Non-profit brings businesses to life in the classroom – up to 400G

Few things encourage a sophomore to skip recess to resume homework. But the excitement around a classroom-run business can do just that, especially when it comes to creating candles out of crayons and selling them in the local community.

It’s just one of the companies Real World Scholars has helped create schools across the country, empowering teachers to spark the entrepreneurial energy of their students, whether they’re elementary school students building birdhouses or high school students welding furniture. The nonprofit organization offers logistical and instructional toolkits that give teachers a framework for running and sustaining a classroom business.

“I think student engagement and entrepreneurship development have such big implications for everything else,” says Elyse Burden, co-founder and executive director. “When students want to come to class, it’s much easier to teach them math. We are seeing an improvement in classroom culture, with impacts on learning, and workforce skills are being developed. »

No paywall. No pop-up ads. Keep The 74 free for everyone with a generous donation.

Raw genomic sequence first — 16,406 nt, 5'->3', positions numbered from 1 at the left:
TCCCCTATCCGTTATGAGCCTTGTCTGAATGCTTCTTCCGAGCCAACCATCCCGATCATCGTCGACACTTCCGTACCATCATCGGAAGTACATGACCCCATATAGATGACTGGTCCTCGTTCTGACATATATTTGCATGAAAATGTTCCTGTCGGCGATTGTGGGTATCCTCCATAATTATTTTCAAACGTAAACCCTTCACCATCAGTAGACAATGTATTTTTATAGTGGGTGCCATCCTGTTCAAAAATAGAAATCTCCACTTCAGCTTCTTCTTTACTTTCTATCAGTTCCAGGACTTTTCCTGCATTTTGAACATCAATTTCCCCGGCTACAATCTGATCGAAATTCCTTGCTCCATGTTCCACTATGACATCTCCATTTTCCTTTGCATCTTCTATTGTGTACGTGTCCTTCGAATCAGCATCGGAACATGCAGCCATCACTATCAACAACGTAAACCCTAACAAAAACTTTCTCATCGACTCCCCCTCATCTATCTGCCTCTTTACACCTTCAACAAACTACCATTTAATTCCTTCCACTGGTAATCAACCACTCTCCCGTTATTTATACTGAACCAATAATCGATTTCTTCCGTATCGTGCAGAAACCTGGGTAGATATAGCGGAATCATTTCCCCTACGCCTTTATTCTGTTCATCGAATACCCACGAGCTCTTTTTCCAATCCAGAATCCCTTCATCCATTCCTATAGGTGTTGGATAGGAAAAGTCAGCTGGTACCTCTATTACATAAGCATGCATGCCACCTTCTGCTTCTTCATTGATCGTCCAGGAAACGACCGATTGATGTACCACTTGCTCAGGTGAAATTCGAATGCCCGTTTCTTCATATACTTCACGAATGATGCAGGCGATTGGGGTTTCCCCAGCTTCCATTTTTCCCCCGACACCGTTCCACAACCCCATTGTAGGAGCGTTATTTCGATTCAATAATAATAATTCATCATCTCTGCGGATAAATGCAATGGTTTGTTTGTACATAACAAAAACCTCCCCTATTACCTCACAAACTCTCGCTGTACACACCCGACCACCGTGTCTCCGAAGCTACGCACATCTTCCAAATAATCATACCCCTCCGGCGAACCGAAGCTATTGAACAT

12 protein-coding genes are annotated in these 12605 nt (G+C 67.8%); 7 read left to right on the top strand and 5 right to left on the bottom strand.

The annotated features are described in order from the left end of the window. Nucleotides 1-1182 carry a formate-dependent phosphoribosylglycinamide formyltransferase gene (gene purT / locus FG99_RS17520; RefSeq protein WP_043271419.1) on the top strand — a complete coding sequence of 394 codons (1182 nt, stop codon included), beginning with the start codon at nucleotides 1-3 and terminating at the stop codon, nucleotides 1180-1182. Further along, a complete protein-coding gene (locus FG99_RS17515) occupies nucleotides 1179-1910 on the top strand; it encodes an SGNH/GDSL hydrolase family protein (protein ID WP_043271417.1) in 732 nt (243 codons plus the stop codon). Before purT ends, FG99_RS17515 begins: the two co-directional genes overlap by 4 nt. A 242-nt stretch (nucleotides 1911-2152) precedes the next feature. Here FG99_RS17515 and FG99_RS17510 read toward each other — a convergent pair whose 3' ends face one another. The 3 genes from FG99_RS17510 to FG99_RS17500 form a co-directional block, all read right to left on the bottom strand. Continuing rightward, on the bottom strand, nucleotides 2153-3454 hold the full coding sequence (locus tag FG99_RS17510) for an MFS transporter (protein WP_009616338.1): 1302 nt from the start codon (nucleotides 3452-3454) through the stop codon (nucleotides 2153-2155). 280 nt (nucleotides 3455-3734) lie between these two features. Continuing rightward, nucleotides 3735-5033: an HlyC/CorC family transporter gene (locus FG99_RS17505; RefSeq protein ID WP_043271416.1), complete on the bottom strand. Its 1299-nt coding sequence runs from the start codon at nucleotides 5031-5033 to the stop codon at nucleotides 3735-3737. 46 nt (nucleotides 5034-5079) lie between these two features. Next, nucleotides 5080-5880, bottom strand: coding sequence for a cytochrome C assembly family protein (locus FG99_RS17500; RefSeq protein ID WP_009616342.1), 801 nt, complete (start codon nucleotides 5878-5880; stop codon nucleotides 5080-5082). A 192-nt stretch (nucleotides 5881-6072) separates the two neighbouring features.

Since its launch in 2015, Real World Scholars has reached more than 50,000 K-12 students with approximately 600 student-run businesses in 34 states. Most sell to the local community, with students learning the art of pricing and marketing along the way. Collectively, the children have earned nearly $400,000, much of which supports local nonprofit organizations or is reinvested into the business. Some classes can fetch hundreds of dollars; others, thousands.

Each company supported by the program is led by a teacher. Some teachers join in the effort to give more direction to an already-nascent idea, while others use it to get students excited about projects that incorporate a range of skills. Originally, Burden had no intention of creating a curriculum, but teachers appreciated having a basic toolkit to guide students in identifying goals, learning the basics of business and how to proceed through the next steps. Teachers can follow the program — or not.